SpaceX envisions an initial test of the upgraded Falcon 9 first stage’s “fly back” capabilities later this year as part of the third International Space Station Dragon mission launched under the company’s NASA Commercial Resupply Services (CRS) agreement, CEO and chief designer Elon Musk told a March 28 teleconference.

The Hawthorne, Calif.-based launch services provider will attempt a propulsively controlled landing in the Atlantic Ocean following the launch of a mission from Cape Canaveral Air Force Station, Fla., tentatively set for late September. SpaceX is probably a year and several attempts away from returning a nine-engine Falcon 9 first stage to a soft landing at the Florida launch site with deployment of landing legs.

“I really want to emphasize that we don’t expect success in the first several attempts,” said Musk, who joined NASA officials to discuss the positive March 26 conclusion of the company’s CRS-2 mission with a Dragon capsule splashdown and recovery in the Pacific off the coast of Baja, California. “Hopefully, next year with a lot more experience and data we would be able to return the first stage to the launch site, deploy landing legs and do a propulsive landing.”

The CRS-2 mission, launched March 1, delivered 2,090 lb. of internal and external cargo to the six-person orbiting research lab and returned with 3,256 lb. of frozen medical specimens, a range of other research gear and unneeded equipment, according to the company’s final mission accounting.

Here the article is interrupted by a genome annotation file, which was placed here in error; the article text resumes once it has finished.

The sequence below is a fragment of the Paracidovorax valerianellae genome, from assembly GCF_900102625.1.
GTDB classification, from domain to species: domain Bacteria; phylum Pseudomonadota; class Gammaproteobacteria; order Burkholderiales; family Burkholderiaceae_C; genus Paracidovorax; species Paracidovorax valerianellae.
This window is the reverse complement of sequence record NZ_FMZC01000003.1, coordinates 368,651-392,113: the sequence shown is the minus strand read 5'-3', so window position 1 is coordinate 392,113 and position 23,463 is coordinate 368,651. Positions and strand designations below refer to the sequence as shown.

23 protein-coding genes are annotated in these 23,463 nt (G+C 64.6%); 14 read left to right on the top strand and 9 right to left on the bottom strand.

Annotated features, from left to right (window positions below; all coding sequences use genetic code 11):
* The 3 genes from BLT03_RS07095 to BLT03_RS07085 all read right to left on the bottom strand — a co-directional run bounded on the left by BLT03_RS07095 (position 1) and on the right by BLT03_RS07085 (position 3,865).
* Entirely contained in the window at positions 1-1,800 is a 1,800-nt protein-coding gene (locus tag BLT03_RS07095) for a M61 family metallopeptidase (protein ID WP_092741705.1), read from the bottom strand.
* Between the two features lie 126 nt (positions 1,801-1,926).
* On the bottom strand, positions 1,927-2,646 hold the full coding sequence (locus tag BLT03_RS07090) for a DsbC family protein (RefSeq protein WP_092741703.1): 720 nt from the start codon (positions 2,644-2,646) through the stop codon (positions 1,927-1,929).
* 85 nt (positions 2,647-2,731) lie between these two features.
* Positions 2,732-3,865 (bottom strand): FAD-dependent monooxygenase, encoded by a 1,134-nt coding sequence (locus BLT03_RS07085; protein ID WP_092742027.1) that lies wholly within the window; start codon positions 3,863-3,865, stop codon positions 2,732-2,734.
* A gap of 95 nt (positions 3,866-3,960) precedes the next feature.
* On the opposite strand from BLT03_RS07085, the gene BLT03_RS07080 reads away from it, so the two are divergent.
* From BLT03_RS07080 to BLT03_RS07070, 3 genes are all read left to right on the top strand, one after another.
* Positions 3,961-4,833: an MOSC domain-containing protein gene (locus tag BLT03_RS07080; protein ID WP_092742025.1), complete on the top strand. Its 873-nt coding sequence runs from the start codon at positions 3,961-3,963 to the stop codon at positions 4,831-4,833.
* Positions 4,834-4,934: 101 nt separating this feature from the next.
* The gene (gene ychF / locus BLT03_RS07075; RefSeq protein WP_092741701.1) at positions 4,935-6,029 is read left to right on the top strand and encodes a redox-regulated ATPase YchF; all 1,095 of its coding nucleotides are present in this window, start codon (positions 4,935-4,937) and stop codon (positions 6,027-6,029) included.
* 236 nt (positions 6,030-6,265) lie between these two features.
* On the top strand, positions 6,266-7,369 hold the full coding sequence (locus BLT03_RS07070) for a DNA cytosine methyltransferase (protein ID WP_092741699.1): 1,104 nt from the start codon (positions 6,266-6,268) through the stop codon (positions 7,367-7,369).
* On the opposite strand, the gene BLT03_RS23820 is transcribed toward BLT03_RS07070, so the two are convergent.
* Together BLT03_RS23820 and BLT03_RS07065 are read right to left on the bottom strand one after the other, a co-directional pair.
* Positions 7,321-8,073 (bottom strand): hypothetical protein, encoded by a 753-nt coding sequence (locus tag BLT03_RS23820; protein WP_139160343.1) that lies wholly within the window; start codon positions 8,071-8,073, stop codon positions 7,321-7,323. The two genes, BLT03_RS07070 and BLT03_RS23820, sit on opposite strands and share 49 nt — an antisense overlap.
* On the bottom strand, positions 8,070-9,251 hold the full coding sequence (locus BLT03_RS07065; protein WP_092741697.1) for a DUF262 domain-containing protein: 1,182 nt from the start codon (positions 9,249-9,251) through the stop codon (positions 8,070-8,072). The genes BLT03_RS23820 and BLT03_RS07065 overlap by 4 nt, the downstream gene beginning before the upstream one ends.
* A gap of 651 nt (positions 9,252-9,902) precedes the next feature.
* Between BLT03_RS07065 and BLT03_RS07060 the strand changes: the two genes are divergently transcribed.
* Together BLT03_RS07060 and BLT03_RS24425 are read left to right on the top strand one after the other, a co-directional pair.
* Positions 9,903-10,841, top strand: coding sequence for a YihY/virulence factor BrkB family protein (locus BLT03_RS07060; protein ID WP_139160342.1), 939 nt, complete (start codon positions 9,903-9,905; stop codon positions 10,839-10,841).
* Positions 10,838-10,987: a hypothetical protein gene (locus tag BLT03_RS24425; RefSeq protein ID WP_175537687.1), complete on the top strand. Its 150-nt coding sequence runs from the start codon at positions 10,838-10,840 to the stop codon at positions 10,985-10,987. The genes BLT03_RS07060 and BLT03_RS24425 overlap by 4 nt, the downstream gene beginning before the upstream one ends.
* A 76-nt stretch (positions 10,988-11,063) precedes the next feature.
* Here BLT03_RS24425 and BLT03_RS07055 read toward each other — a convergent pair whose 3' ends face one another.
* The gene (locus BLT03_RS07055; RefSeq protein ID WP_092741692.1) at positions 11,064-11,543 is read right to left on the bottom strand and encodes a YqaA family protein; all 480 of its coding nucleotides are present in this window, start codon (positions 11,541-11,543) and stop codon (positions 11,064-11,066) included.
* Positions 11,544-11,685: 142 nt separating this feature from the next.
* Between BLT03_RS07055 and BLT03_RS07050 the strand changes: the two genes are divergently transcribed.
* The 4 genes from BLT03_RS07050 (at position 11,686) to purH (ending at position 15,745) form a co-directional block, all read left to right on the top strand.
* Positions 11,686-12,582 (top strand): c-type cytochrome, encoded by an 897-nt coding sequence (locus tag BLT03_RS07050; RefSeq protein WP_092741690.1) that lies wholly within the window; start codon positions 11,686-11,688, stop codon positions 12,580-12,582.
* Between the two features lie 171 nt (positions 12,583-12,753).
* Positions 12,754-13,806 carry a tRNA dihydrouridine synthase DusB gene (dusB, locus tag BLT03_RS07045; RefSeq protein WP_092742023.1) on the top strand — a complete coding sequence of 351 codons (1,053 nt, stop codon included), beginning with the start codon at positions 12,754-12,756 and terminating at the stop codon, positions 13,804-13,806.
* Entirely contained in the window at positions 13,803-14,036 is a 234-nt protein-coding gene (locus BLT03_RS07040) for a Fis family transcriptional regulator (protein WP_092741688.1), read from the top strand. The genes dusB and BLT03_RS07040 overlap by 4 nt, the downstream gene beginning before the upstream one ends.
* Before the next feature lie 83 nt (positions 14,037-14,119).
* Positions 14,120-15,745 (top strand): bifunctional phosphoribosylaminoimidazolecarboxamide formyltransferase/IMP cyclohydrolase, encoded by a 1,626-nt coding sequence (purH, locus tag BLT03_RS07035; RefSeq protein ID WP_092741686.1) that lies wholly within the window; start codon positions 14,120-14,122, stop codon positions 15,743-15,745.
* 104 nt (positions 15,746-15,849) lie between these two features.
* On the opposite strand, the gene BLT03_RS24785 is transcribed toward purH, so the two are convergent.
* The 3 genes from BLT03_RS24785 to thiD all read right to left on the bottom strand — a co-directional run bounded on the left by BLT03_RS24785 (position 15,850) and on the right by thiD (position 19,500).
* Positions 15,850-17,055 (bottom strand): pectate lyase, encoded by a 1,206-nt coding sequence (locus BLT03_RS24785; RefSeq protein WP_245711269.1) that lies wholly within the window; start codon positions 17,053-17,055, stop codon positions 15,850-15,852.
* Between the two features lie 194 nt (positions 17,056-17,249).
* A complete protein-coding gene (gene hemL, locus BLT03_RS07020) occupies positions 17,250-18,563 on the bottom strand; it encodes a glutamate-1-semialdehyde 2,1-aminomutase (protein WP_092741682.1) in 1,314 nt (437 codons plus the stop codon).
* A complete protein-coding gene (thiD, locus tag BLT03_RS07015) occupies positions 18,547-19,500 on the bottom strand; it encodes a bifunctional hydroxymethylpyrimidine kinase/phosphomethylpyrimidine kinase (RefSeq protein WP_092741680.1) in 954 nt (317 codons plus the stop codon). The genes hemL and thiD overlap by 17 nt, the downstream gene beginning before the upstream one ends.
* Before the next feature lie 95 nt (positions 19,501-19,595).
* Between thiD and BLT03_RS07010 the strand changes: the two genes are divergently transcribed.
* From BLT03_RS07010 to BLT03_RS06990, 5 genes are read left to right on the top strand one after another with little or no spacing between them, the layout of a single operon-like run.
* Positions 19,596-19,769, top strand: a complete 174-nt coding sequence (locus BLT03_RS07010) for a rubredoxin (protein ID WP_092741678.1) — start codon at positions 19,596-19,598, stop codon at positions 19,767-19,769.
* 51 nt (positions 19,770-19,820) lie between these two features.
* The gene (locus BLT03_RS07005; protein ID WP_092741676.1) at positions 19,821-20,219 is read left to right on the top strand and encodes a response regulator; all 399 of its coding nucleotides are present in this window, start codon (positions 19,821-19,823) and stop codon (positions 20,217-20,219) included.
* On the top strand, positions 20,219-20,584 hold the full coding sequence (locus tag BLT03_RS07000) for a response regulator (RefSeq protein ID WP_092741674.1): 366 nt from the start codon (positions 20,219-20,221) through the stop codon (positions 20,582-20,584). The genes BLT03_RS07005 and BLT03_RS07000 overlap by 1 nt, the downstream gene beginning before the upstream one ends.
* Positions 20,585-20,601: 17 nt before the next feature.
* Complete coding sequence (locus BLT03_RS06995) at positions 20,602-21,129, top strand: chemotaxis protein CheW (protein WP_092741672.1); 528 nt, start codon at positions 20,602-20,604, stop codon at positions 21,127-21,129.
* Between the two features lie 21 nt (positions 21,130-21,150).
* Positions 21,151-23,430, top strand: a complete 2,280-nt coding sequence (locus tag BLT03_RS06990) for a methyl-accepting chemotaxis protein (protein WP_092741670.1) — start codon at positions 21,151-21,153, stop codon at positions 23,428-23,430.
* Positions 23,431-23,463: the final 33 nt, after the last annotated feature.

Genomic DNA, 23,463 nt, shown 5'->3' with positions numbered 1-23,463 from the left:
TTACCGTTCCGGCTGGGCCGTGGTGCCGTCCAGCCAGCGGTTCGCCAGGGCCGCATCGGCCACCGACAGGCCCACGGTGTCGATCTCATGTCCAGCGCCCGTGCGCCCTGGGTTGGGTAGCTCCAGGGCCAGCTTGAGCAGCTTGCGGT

Musk pointed to a subtle design change and a lapse in qualification testing as the cause of three sticky check valves in the Dragon thruster system that prompted a one-day delay in the supply vessel’s scheduled March 2 rendezvous with the space station. All three valves were forced open with the rapid uplink of a software change that increased pressure in the system.

SpaceX was not made aware of the design change by its supplier, and while company’s engineers conducted a pre-mission low-pressure functionality test of the hardware, they elected to skip a high-pressure test that might have revealed the problem, he said.

“It was kind of the spacecraft equivalent of the Heimlich maneuver that got the valve unstuck. It was definitely a worrisome time,” Musk said. “Now, obviously [we] and the supplier are extremely sensitive to even nuanced changes.”

SpaceX has been testing a prototype of its Falcon 9 fly-back booster system called Grasshopper at the company’s McGregor, Texas, proving ground. If early testing of the concept works on an upgraded version of the Falcon 9, SpaceX could attempt a first-stage Florida launch site landing in mid-2014, according to Musk.